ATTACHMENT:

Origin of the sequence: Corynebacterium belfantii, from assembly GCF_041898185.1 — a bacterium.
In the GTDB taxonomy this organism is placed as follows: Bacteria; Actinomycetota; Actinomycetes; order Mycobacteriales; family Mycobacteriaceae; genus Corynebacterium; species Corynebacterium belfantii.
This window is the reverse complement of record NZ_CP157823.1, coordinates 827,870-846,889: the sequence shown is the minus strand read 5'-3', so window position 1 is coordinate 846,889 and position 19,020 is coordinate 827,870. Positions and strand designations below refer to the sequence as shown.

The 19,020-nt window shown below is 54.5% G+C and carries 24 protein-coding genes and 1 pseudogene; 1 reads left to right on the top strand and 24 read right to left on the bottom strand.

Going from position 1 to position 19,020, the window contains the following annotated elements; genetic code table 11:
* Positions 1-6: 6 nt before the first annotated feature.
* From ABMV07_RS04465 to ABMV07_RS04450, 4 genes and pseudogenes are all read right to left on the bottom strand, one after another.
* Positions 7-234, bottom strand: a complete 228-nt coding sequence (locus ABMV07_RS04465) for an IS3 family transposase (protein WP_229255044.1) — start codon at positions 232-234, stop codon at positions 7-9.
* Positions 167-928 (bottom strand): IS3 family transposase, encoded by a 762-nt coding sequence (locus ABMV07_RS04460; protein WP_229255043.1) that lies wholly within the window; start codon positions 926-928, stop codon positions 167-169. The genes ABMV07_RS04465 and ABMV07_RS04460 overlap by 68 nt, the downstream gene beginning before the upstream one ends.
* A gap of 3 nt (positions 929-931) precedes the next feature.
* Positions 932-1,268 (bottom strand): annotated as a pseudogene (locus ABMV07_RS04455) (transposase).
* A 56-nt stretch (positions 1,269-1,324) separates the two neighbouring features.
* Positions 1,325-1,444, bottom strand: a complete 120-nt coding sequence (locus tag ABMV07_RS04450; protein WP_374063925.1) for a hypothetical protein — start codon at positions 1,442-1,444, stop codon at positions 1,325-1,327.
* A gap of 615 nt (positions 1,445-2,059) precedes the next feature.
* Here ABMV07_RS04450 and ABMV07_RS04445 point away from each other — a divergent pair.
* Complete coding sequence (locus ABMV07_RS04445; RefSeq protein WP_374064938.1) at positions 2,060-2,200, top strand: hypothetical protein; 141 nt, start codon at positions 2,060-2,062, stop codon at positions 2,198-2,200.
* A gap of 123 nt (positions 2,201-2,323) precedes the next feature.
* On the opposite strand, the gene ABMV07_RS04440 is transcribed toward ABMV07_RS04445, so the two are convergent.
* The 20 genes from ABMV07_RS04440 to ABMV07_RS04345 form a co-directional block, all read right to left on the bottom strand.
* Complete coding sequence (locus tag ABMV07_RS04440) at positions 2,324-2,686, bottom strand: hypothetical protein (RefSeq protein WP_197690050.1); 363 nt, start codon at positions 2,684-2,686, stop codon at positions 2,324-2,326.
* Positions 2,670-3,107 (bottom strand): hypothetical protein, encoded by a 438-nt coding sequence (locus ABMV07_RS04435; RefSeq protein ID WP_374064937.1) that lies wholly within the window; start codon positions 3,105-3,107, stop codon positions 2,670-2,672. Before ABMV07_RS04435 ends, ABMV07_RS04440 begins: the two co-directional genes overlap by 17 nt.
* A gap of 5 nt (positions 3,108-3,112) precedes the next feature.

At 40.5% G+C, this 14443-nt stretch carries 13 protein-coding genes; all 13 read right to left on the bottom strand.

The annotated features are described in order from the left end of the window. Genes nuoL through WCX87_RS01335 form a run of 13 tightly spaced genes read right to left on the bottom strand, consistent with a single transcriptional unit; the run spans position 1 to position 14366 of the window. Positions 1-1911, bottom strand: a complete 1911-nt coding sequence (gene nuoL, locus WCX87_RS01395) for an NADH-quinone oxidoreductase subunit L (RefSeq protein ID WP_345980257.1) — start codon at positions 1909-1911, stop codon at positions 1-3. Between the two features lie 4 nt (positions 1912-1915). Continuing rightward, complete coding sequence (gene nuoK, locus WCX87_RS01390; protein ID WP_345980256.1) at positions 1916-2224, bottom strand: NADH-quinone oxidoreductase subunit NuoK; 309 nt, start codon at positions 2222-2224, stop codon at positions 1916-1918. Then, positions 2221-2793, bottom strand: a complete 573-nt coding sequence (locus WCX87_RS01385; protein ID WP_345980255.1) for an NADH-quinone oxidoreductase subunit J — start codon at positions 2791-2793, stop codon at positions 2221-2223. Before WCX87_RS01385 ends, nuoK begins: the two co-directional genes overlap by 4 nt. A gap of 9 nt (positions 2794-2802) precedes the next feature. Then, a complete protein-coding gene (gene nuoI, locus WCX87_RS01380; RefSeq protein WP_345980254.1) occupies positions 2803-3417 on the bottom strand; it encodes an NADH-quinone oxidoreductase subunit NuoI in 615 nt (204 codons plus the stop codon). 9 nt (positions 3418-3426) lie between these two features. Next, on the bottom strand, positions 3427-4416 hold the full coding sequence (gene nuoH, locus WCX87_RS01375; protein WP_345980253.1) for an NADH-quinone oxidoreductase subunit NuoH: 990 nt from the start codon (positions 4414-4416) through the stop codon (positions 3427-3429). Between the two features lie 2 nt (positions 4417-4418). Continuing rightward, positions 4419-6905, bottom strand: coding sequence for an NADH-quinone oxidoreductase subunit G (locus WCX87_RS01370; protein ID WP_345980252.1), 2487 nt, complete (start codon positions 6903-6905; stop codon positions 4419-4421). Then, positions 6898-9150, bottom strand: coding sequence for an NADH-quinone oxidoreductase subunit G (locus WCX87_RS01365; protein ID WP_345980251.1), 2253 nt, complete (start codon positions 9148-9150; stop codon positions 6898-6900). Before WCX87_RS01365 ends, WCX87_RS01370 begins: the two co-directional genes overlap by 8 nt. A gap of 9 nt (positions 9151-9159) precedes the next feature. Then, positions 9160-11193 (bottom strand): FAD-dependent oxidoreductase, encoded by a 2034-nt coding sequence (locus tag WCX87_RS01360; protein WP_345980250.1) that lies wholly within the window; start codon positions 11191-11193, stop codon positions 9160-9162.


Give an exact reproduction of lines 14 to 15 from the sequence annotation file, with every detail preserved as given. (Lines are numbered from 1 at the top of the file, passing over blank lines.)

* A gap of 615 nt (positions 1,445-2,059) precedes the next feature.
* Here ABMV07_RS04450 and ABMV07_RS04445 point away from each other — a divergent pair.